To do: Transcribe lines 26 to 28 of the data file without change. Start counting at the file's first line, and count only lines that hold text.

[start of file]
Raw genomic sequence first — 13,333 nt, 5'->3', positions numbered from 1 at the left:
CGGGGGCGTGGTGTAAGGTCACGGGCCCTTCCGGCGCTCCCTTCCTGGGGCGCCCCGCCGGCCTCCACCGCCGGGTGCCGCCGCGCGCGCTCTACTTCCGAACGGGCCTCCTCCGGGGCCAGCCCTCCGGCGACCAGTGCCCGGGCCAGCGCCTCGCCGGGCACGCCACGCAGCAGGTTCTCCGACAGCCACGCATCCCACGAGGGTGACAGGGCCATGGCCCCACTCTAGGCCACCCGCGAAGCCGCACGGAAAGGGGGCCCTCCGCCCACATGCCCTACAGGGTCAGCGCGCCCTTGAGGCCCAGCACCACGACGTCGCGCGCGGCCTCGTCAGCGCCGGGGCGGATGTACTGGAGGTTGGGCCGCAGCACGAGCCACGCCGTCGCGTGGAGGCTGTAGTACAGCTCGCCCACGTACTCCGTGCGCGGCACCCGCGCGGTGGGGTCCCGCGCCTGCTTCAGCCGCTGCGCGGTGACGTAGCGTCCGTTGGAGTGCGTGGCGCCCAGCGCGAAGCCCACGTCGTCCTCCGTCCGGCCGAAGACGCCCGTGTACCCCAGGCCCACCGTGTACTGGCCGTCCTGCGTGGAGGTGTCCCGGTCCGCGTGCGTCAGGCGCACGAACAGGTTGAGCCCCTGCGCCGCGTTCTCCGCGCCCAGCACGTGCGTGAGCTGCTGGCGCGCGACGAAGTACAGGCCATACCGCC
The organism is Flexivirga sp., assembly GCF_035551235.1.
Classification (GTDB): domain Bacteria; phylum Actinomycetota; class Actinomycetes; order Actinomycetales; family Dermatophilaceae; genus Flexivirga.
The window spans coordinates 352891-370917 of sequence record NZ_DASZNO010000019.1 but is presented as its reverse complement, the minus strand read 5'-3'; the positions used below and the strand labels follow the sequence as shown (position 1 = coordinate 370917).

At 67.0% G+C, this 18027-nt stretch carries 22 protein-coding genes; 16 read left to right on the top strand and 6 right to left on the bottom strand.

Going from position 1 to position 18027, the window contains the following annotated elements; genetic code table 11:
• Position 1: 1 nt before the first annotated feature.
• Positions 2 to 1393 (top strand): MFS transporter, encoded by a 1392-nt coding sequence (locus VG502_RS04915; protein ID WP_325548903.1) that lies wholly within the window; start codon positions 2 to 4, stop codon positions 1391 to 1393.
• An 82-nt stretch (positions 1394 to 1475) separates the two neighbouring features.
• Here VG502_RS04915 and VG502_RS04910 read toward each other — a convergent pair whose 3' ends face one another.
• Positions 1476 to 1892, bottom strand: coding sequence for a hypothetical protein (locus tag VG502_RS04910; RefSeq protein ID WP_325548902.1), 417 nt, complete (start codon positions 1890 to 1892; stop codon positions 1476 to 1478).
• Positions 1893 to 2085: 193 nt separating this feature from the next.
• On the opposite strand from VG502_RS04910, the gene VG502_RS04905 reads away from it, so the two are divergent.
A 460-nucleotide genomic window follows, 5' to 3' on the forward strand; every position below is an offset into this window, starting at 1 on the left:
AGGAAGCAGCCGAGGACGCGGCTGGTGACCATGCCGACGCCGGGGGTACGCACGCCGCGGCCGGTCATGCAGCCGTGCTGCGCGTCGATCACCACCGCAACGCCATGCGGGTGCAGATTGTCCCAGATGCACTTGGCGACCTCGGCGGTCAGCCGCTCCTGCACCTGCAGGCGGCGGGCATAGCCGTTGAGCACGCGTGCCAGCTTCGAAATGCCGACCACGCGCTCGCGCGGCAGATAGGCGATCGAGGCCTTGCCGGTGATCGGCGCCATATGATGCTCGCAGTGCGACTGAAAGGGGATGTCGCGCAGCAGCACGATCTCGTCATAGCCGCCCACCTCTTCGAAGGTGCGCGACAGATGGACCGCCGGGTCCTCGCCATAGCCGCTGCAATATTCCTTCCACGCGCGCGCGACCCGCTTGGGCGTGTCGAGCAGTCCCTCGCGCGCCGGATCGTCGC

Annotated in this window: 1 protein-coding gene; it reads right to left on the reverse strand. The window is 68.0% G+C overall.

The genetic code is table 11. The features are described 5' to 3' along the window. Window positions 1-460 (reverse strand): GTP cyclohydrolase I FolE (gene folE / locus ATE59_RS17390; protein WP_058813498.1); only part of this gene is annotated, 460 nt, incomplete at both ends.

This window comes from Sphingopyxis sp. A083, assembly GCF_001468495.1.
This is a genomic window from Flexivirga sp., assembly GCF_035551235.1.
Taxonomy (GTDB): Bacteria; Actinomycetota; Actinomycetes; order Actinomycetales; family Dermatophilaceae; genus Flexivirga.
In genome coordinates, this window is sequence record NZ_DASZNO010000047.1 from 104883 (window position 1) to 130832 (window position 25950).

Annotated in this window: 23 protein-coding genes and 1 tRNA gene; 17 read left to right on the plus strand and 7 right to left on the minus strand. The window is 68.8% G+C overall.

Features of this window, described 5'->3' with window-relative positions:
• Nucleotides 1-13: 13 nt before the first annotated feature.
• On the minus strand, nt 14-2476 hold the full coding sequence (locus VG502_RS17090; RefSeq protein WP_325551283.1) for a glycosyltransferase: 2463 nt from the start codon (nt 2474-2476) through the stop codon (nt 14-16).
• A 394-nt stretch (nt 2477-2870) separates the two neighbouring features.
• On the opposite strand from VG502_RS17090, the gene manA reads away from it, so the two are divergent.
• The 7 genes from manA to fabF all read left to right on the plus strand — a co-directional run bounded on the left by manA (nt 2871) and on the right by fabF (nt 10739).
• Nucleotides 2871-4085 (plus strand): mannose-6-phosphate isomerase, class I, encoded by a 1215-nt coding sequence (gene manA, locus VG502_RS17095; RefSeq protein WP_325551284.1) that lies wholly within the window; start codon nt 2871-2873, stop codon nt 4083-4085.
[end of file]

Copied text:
• On the minus strand, nt 14-2476 hold the full coding sequence (locus VG502_RS17090; RefSeq protein WP_325551283.1) for a glycosyltransferase: 2463 nt from the start codon (nt 2474-2476) through the stop codon (nt 14-16).
• A 394-nt stretch (nt 2477-2870) separates the two neighbouring features.
• On the opposite strand from VG502_RS17090, the gene manA reads away from it, so the two are divergent.